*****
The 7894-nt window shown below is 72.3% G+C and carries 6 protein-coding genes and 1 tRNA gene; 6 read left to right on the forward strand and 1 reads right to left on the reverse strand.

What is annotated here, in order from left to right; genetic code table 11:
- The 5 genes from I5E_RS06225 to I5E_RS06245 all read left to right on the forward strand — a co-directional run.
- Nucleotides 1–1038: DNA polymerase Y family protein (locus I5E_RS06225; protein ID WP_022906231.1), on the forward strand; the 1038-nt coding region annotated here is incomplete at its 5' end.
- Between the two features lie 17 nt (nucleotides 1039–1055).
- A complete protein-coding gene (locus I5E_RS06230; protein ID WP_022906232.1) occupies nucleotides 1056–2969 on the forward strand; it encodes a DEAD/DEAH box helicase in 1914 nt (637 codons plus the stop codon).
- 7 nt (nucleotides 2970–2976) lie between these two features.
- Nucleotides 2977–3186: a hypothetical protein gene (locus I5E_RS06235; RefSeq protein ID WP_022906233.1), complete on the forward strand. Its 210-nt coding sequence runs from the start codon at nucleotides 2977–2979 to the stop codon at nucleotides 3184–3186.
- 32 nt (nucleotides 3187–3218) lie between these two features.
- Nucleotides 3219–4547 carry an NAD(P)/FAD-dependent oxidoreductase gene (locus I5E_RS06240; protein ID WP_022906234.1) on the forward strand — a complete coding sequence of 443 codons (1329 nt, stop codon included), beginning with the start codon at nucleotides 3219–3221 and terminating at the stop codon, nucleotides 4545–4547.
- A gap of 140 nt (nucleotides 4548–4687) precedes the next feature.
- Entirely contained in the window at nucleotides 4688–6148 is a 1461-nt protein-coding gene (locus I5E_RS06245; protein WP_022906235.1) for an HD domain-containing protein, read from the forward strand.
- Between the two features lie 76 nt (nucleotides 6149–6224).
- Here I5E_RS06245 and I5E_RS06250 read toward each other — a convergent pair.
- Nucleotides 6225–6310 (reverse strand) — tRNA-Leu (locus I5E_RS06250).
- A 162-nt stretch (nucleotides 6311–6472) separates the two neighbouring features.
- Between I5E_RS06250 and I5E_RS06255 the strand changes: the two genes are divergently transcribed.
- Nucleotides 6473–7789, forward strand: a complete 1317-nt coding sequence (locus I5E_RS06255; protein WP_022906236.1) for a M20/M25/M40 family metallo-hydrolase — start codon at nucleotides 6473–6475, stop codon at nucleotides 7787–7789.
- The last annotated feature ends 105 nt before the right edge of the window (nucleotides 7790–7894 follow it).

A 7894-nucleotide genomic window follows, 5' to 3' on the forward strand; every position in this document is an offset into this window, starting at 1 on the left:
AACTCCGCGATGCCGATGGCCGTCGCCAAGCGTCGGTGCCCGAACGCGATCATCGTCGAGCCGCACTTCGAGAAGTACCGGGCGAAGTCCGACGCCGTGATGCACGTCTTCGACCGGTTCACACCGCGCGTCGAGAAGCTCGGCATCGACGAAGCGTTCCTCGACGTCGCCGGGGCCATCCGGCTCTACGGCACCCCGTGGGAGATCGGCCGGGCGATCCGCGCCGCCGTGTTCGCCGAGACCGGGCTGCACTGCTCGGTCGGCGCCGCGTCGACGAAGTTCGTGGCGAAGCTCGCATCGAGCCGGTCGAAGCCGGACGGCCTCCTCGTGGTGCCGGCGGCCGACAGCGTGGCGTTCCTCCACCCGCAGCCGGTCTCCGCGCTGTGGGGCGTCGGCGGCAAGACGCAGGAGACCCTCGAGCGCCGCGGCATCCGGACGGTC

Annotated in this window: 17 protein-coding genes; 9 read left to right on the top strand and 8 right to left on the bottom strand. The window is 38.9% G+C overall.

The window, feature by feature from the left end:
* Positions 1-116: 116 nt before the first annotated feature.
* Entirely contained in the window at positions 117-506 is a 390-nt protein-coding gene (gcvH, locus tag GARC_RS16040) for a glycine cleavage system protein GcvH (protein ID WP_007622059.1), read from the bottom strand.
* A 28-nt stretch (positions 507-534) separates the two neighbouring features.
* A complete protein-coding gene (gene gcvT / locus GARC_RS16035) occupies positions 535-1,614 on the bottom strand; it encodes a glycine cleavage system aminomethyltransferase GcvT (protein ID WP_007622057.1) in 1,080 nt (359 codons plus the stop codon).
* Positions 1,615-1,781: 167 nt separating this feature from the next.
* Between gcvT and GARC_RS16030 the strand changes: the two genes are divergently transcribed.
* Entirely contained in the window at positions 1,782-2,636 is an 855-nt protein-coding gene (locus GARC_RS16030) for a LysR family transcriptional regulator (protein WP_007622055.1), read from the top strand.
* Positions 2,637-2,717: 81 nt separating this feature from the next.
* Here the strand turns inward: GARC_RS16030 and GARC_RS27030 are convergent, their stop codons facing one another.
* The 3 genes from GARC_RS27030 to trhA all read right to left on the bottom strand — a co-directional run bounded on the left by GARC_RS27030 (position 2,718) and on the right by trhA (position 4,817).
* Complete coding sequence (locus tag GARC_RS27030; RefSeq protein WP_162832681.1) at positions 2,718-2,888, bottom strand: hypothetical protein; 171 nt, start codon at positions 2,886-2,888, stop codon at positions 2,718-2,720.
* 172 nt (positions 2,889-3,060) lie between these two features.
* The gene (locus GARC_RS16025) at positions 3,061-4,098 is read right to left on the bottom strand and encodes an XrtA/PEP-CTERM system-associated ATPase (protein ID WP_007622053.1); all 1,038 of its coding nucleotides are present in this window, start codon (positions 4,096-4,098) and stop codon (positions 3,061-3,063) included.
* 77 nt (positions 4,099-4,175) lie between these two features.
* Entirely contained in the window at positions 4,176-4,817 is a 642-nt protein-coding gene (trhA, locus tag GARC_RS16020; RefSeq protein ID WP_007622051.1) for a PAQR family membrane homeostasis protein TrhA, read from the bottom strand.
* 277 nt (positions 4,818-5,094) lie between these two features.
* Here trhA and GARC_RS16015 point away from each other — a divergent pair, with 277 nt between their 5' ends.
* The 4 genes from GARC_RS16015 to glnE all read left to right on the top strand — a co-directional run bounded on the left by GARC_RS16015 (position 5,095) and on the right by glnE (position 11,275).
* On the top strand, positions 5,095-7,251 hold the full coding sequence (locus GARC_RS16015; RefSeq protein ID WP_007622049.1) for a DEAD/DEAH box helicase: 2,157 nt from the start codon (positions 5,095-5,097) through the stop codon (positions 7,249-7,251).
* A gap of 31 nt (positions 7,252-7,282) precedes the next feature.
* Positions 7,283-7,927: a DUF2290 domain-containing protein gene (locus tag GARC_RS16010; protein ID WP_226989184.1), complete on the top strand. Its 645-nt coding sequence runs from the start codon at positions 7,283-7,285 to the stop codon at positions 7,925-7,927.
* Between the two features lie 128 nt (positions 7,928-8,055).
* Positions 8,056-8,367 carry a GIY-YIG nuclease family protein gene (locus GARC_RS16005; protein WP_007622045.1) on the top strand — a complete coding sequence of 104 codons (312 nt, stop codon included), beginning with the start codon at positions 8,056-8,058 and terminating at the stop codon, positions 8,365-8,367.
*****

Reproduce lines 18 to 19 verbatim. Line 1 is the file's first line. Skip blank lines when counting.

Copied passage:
- Nucleotides 6473–7789, forward strand: a complete 1317-nt coding sequence (locus I5E_RS06255; protein WP_022906236.1) for a M20/M25/M40 family metallo-hydrolase — start codon at nucleotides 6473–6475, stop codon at nucleotides 7787–7789.
- The last annotated feature ends 105 nt before the right edge of the window (nucleotides 7790–7894 follow it).